He also saw a poor widow put in two small coins (Luke 21:2).
One of our first lessons in Hebrew school concerned tzedakah (the act of charitable giving). We would put money in the "tzedakah box," and fill "Israeli tree" cards by placing dimes in the slots. In both cases, my mother supplied the coins.
Our synagogue also had bigger givers. Though I was young, I remember being disturbed that halls and auditoriums were named after them. I wondered how their childrensome of whom I knewfelt about it. Something just didn't seem right. It's interesting how our consciences can sometimes receive Torah truth directly from God's heart. This was years before I heard Yeshua's teaching about givers who "announced [their giving] with trumpets to win people's praise" (Matthew 6:2).
My early lessons in giving had little impact on my teen years. Though I was generous to friends, I never gave much thought to charitable giving. It wasn't until a few weeks after meeting Yeshua that this sleeping area of my life awoke. I was in a congregation when the time for offerings arrived. I didn't have much money; in this case, I had just a five dollar bill. The money, however, was mine (not my mother's). I knew that giving it would change my life.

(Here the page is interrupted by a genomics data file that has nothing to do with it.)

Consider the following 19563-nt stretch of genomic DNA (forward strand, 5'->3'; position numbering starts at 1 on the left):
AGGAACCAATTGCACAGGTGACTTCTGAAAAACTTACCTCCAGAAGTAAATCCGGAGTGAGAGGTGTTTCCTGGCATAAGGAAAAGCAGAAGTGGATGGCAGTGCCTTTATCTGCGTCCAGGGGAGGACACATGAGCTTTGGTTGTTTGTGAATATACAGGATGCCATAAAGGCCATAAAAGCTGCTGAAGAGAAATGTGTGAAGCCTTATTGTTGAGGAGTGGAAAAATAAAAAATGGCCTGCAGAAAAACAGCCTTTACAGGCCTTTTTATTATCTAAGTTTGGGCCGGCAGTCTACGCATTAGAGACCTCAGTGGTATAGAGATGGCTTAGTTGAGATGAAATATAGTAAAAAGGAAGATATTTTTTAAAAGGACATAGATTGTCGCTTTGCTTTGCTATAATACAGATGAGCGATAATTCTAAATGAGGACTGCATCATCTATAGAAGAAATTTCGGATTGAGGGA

That day I experienced the joy of worshipping Adonai Tzidkeynu (the Lord our Righteousness) through the privilege of giving sacrificially. I have never regretted it.
...consider the joy of giving, especially when the amount is sacrificial.
The Voice of the Lord, Copyright © 1998 by the Lewis and Harriet Lederer Foundation, Inc. Published by Messianic Jewish Publishers, Distributed by Messianic Jewish Resources, www.messianicjewish.net. All rights reserved. Used by permission. No part of this article may be reproduced in print or on the web, or transmitted in any form, without the written permission of the publisher.